[ Francis Browning Bickerstaffe-Drew, English author. ] Typed Letter Signed ('John Ayscough') to an unnamed editor, offering republication of his novel 'Two Fair Ladies', on reverse of letter from J. S. Wood, editor of the Gentlewoman.

'John Ayscough', penmame of Francis Browning Bickerstaffe-Drew (1858-1928), English author, Roman Catholic priest and papal count; J. S. Wood [ John Snell Wood ] (1853-1920), editor of the Gentlewoman
Publication details: 
Wood's letter, on letterhead of the Gentlewoman, Arundel Street, Strand, WC. 3 January 1894. Bickerstaffe-Drew's letter from 6 Holyrood Place, Plymouth. 4 January 1894.

Each letter 1p., 4to, Bickerstaffe-Drew's on reverse of Wood's. In fair condition, on aged leaf of paper with strip torn from head. The two letters cast an interesting light on English publishing practice in the late nineteenth century. Wood's letter, signed 'J. S. Wood', is written by a secretary, and addressed to 'The Right Rev Mgr Bickerstaff Drew'.

Autograph Letter Signed to Hubert Smith Stanier.

Gifford Lumley [Devonshire; W. Mate & Sons, Limited, printers and publishers of Bournemouth, Southampton and London]
Publication details: 
23 April 1906; 62 Commercial Rd, Bournemouth, on letterhead Mate & Sons letterhead.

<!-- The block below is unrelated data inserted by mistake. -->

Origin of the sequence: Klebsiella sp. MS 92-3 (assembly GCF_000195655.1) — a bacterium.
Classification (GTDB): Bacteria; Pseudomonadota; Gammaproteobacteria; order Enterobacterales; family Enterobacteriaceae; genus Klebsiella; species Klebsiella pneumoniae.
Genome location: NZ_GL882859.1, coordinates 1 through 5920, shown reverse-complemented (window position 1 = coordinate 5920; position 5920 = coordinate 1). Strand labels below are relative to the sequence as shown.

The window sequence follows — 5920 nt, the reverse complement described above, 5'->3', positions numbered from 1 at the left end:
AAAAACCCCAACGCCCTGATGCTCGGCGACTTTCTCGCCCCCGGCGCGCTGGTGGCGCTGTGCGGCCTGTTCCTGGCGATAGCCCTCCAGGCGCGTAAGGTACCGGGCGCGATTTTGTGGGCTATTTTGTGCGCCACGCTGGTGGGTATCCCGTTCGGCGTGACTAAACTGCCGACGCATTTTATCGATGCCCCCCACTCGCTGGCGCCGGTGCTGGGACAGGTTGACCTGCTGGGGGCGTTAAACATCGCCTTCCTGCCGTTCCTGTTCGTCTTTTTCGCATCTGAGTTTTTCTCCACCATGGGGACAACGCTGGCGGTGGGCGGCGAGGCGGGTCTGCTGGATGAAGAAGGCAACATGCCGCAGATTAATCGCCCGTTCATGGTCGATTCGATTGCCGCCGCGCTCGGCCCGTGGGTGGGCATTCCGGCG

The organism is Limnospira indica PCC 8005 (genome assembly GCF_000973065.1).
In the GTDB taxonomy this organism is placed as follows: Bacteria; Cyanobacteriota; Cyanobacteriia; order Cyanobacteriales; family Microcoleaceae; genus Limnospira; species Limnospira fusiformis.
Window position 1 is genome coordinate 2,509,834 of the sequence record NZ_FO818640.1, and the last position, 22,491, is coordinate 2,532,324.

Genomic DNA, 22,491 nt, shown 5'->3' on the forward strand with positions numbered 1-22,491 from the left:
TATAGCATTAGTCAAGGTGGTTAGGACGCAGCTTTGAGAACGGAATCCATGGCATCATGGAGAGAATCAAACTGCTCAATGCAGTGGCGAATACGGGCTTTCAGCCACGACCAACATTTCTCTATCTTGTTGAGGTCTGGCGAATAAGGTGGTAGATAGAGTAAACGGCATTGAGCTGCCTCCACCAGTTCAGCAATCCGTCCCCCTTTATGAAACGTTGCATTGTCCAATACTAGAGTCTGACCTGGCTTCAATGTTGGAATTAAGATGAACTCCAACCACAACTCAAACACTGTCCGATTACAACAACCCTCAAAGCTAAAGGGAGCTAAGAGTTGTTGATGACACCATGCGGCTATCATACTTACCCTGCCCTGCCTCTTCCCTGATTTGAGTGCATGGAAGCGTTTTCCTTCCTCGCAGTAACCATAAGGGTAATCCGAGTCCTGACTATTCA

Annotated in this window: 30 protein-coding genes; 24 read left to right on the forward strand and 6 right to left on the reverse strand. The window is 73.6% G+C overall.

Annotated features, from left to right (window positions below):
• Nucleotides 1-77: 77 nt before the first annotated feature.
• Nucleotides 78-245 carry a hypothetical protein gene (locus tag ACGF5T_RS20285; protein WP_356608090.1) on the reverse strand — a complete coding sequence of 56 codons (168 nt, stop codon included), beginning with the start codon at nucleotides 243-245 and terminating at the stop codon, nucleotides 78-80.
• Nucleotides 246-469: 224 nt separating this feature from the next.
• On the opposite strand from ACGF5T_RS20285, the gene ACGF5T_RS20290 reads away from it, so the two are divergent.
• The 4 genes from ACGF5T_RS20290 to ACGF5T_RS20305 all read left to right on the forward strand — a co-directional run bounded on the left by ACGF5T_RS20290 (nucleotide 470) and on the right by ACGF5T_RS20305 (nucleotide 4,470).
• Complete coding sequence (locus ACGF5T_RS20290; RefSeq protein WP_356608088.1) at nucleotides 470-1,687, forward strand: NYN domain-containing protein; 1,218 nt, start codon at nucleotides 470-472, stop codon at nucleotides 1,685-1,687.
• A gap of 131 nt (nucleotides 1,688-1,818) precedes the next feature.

8vo, 2 pp. Good, though a little grubby on the reverse. Printed down the left hand margin of the recto is a long list headed 'Printers and Publishers of Illustrated Guides to'. Printed in large letters at the centre of the letterhead is 'Shropshire: Historical and Biographical', but there is no record of this title being published, or of any volume on Shropshire by Mates & Sons. From the context it appears that Lumley had a hand in Frederick John Snell's 'Devonshire, historical, descriptive, biographical', published by Mate & Sons in 1907.

Autograph Prayer Signed, 'For Stephen Snell from Rumer Godden'.

Rumer Godden, English novelist (1907-98)
Publication details: 
Without date or place [but card dated 1992].

In very good condition, on a greetings card containing a reproduction of an illustration of a black cat by Barry Moser, from Godden's translation of Carmen Bernos de Gasztold's 'Prayers from the Ark'. The prayer, in Godden's hand (and probably one of her translations from the book) reads 'Lord, I am the Cat. It is not exactly that I hahve something to ask of you! No - I ask nothing of anyone - but, if you have by some chance, in some celestial barn. a little white mouse, or a saucer of milk. I know someone who would relish them.

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